The Little Station That Could

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Photo of Renée Fleming from Lucrezia Borgia courtesy Washington National Opera

Davidson’s WDAV took center stage during the recent kerfuffle surrounding NPR’s employee codes.

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By Stacey Schmeidel

The Occupy Wall Street movement is already changing the world—the World of Opera, that is. The nationally syndicated program— the only one in the nation to broadcast live, full-length operas from around the world—is now being distributed by WDAV, thanks to questions about whether the host of an NPR cultural show can simultaneously be involved with a political organization.

The kerfuffle began when media reported that World of Opera host Lisa Simeone was participating in Occupy D.C. protests. NPR officials expressed concern that Simeone’s involvement might be at odds with NPR’s Code of Ethics, which says, in part, “NPR expects its outside contributors to be free of conflicts of interest on content they submit.”

But WDAV general manager Scott Nolan noted that NPR and WDAV have different missions. “WDAV respects NPR’s mission to serve as a leading news provider,” he said. “WDAV on the other hand, exists to serve as a leading provider of arts and cultural programming.” It’s an important distinction, one that’s even alluded to in NPR’s code: “There will be instances where provisions of this code are not applicable to an outside contributor. For example, a freelancer who primarily does arts coverage….”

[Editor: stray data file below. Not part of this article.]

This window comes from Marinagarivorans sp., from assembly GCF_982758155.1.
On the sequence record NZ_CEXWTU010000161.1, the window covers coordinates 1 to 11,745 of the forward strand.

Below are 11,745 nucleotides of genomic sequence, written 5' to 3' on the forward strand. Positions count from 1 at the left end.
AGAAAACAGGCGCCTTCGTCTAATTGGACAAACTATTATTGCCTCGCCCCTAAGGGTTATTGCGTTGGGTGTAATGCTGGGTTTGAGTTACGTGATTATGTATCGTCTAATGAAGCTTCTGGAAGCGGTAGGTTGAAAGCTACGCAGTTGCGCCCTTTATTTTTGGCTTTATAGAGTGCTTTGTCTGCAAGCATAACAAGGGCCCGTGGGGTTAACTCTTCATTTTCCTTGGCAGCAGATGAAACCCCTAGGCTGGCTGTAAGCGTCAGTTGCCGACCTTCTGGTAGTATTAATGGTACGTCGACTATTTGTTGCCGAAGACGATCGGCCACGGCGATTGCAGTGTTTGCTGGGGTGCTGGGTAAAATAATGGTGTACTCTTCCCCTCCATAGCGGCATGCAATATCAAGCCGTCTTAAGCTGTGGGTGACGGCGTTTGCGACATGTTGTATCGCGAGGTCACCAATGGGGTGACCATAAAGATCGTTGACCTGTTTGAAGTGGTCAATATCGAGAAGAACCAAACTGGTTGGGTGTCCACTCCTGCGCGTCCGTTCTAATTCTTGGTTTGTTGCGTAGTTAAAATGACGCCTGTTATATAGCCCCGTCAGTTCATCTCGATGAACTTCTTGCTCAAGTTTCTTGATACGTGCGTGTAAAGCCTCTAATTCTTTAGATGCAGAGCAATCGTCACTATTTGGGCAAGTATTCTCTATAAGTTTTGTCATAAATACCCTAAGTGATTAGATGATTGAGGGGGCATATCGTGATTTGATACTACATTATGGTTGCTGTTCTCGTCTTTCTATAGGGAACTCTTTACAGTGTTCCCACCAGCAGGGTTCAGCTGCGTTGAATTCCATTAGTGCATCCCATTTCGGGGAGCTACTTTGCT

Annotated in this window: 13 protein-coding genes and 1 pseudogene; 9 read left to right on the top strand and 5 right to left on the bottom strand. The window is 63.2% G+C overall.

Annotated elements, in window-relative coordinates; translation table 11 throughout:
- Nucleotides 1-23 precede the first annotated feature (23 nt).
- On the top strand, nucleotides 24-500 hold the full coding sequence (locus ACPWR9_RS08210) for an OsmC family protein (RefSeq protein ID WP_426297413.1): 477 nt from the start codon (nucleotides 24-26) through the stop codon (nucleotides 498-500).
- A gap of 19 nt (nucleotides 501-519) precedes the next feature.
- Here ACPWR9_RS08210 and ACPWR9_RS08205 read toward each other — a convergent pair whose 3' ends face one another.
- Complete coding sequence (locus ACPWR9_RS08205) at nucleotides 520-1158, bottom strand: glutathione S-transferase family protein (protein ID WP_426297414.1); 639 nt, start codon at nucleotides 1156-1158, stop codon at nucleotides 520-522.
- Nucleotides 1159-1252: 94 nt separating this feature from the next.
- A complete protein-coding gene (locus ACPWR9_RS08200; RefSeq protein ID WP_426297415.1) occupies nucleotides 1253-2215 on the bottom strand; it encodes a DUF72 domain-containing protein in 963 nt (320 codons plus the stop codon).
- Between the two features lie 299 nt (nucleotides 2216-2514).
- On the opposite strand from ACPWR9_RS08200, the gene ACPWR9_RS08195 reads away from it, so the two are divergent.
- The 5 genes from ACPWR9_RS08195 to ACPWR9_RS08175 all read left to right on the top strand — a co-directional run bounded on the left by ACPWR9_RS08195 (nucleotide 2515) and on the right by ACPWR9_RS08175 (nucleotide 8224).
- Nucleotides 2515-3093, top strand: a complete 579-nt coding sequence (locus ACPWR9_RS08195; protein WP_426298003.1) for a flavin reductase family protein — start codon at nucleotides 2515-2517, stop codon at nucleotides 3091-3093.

Nolan noted that Simeone is an independent contractor for WDAV. “Her activities outside of this job were not in violation of WDAV’s employee codes and had no effect on her job performance,” he said.

A few days after the story broke, NPR decided to stop distributing World of Opera, and WDAV announced that it would pick up distribution of the show. “This program is loved by listeners across the nation and online,” Nolan said. “We feel it is vitally important to continue providing this unique programming.”

The decision was applauded by opera fans and defenders of free speech. Under the headline “Well, Good for WDAV,” The Atlantic’s James Fallows wrote, “The rules are and should be different for full-time employees of NPR than for a contractor like Simeone.” On WDAV’s blog, John Middleton noted, “I’ve long supported WFAE in Charlotte, but it now appears I’ll be sending WDAV a check, too.”

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